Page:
methods
  • At Sea Steamships fitted w/Dahlgrens cannon
    mod.
  • Transition link to bigger long range rifled guns
    on ships

34
Overall Assessment- 3
  • USMA professional schools established
  • Thayer reforms of 1820s improve officer quality
  • Professional officer corps emerges
  • Begin to think of Army as calling
  • Officers view their profession as a career
  • Think more about military art science as result
  • Problems would remain
  • Militia declined after 1815
  • Attempts to fill gap with volunteer Militias
    martial clubs
  • Amateur tradition alive well for Americans
  • Civilian sentiment persisted over standing
    regular army
  • Civil War would test amateur tradition theory
    to the limit
  • Anybody can lead men in combat (At least until
    first shot fired)

35
Next Assignment The Civil War
  • Back-up Slides

36
Forming Peacetime Military (1783-1846)
  • Factors Pro Con for peacetime military
  • Federalists Party support strong central
    government
  • Requires strong professional National force
  • Washingtons Four point program proposal
  • 1. Establish small regular Army
  • 2. Establish Militia under Federal Government
    control
  • Two tiers Ready Volunteers and Common Militia
  • 3. Establish arsenals armament factories
  • 4. Establish Military Academies to foster
    military science
  • Congressional Response
  • Rejects Hamiltons endorsement disbands
    Continental Army
  • Forms First American Regiment (700 Militia with 1
    yr enlistments)

37
Washingtons Model Prevails
  • Washingtons model shaped US land force by early
    1800s
  • Still limited Federal control over militia
  • No volunteer or Federal Select militia act passed
  • Resultgt emergency requires 90 day mobilization
  • Also no uniform Federal standards imposed on
    militia
  • Impact- State Militias suffer
  • Training, organization, regulations, equipment

38
U. S. Constitution to the Rescue
  • Constitutions impact- solves problem
  • Eliminates weak confederation government
  • Article 1 gives Congress power over military
  • Alleviates Congress concern of Presidential
    power
  • Divided power between Congress President
  • Checks and Balances Division of Authority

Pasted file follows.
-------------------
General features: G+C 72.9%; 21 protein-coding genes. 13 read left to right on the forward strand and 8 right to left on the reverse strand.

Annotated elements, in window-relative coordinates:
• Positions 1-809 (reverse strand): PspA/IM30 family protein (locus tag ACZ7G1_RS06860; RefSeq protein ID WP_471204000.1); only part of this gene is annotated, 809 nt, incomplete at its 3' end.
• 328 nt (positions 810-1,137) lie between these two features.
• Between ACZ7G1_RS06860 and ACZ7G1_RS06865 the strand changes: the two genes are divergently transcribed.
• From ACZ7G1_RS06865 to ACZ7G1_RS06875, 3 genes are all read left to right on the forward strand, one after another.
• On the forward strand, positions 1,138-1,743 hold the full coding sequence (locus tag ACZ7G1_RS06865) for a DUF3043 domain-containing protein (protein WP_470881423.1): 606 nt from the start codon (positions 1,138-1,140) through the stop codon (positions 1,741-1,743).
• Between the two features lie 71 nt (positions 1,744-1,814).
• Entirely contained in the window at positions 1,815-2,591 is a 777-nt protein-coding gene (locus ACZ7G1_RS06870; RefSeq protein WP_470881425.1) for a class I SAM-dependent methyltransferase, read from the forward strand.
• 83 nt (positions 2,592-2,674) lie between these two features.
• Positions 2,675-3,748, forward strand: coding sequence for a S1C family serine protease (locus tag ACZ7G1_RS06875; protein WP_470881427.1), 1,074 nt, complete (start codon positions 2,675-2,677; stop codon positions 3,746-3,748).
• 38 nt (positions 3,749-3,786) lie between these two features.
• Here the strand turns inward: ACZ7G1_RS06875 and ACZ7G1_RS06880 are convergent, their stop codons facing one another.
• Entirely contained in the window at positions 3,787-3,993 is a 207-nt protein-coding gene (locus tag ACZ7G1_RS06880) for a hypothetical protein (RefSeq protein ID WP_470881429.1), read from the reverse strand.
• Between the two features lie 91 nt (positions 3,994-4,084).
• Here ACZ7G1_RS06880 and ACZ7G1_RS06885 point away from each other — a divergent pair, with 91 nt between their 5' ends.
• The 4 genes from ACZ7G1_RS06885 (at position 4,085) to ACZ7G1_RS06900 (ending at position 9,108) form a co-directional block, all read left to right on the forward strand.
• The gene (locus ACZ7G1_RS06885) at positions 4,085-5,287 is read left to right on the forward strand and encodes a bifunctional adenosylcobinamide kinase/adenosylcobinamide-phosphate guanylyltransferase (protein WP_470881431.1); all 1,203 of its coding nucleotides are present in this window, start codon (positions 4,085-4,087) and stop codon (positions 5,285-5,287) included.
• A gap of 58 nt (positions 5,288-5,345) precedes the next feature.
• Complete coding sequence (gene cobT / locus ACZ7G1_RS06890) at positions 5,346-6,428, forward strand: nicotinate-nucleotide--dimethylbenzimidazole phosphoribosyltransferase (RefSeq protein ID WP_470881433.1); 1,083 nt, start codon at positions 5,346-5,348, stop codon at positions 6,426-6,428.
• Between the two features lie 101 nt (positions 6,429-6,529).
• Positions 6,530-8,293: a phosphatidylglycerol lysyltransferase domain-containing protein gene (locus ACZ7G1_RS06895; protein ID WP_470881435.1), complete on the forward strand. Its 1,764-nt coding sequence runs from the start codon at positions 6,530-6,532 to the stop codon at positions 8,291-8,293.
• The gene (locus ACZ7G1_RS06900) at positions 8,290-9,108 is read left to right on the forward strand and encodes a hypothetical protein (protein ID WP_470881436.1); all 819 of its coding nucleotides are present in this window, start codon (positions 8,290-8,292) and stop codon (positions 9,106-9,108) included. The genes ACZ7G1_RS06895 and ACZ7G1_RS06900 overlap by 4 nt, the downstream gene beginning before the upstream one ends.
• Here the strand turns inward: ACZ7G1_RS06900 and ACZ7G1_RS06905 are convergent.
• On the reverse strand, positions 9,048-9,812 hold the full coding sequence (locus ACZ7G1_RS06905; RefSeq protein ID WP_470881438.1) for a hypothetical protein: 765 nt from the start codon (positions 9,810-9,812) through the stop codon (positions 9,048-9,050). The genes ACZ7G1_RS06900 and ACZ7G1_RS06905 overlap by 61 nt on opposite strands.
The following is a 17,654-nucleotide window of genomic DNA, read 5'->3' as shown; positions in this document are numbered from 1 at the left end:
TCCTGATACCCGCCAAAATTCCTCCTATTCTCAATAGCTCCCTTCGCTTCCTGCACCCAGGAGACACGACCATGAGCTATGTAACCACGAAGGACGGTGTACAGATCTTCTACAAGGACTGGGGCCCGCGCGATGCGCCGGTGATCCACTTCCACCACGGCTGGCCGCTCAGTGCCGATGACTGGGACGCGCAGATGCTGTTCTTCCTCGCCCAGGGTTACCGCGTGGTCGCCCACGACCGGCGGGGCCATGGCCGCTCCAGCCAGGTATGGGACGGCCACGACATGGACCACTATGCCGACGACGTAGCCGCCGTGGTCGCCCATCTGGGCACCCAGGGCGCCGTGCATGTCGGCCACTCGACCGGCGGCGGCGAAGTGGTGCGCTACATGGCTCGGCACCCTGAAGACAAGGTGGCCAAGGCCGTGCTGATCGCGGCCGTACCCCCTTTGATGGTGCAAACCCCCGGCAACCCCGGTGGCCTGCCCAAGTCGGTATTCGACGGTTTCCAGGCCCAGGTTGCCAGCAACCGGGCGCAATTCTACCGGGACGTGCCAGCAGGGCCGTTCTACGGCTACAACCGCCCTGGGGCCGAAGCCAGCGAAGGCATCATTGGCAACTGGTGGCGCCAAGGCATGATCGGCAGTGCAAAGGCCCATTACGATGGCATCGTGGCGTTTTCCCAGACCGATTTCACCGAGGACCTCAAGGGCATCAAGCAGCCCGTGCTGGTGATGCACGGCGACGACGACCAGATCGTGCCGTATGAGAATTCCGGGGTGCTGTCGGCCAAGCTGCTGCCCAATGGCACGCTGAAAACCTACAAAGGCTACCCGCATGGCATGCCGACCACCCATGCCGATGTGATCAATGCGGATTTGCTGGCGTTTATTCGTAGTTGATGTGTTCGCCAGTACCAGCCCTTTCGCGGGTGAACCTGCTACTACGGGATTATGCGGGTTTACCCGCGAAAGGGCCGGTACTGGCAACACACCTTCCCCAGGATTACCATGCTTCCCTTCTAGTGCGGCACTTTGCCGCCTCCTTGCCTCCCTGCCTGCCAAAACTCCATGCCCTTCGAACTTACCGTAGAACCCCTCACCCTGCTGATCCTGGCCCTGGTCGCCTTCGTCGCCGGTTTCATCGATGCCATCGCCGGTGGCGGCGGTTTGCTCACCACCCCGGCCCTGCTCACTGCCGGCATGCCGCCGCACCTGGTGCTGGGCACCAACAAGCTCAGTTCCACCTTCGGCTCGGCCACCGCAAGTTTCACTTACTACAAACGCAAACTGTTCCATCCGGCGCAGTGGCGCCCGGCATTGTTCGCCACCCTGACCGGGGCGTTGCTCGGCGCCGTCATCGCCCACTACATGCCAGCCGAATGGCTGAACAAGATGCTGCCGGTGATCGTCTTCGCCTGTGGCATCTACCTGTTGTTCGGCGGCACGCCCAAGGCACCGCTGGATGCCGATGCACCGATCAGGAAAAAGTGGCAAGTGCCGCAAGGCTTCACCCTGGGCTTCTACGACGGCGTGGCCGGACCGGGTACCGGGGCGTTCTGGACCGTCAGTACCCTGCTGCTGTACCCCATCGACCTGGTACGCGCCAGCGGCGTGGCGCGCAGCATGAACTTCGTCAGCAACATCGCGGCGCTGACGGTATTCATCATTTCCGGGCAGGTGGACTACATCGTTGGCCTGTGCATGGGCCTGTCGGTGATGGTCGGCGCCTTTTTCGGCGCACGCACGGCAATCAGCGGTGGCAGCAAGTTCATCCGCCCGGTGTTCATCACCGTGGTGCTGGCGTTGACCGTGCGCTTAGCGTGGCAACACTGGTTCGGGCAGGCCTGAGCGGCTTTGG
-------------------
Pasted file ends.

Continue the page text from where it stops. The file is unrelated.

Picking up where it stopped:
• Congress given most explicit power to control
    military
  • (see section 8 of Article 1 of Constitution)
  • Reserves control of Militia to the States (not
    Feds)
  • Congress established system of arsenals arms
  • 1802 U. S. Military Academy established

39
Mexican War (Prelude)
  • Background U.S. Foreign Policy- manifest destiny
  • Goal all of North America
  • Louisiana Purchase from Napoleon
  • Florida from Spain
  • Oregon Territory split with Brits in 1849
    compromise
  • US long covets southwest owned by Mexico
  • Opportunity presents itself
  • After Texas Revolutiongt
  • Texans apply for statehood
  • Annexed by US in 1845
  • Impact on US/Mex relations?

40
Mexican War (US Plans, Preparation)
  • American Plans Prep much improved since 1812
  • President Polk directs MG Taylor to deploy to
    south Texas border
  • CA Agents, Freemont scouts, US Navy also
    pre-position
  • Take strategic positions on, around, and off West
    Coast of CA

41
Mexican War (Battle of Palo Alto- May 1946)
  • Disposition of forces
  • Zac Taylor with 2300 vs. Arista with 6000
  • Offsetting Mexican numbers
  • Strong leadership of professional officer corps
    (USMA)
  • Mexican assaults w/smooth bore muskets bronze
    cannon
  • Versus American cannon fire from fortified
    position
  • Battle Execution
  • Arista makes two failed frontal attacks then
    withdraws
  • Mexican cavalry attempts to flank American
    position
  • Piecemeal attacks allows Taylor to shift forces
    to plug holes via tactical LOCs
  • Taylors Arty in strong defensive positions
    suppress assaults Arista withdraws his forces
  • Battle damage assessment (BDA)
  • American hold field at cost of 200 causalities
  • Mexicans withdraw after suffering 1600 casualties
    (cas.)

42
Battle of Buena Vista (1847)
  • Meanwhile Santa Anna returns from exile in Cuba
  • Assumes CINC, then Mexican Presidency
  • Taylor establishes defensive position with 5K
    troops at Buena Vista
  • Santa Anna attacks 22-23 Feb 1847
  • Taylor employs shuttle tactics on interior lines
  • Again- Plugs holes made by assaulting Mexicans
    attacking with smooth bore muskets
  • Americans hold as a result of their effective use
    of cannon direct fire against attackers
  • Santa Anna withdraws w/2K cas. vs .700 US cas.
  • Strategic significance of Buena Vista ???
  • Was this battle consistent with achieving U.S.
    aim?

43
Final Assaults
  • Scott commences operations w/recon to probe
  • Search vulnerable points in Santa Annas defenses
  • Employs tactical surprise (deploys arty across
    Pedregal)
  • Scott opens attack w/effective field arty
    bombardment
  • Shocks Mexican infantry attacks flanks
  • Exploits gaps in enemy defenses
  • Any exception to this tactical approach?

44
Battle of Molino del Ray
  • Notable exception
  • Battle of Molino del Ray
  • Frontal assault cost Scott 25 casualties- high
    cost victory
  • American self confidence individual courage
    carry day
  • Also Mexican infantry armed with older muskets
  • Less range and slower rate of fire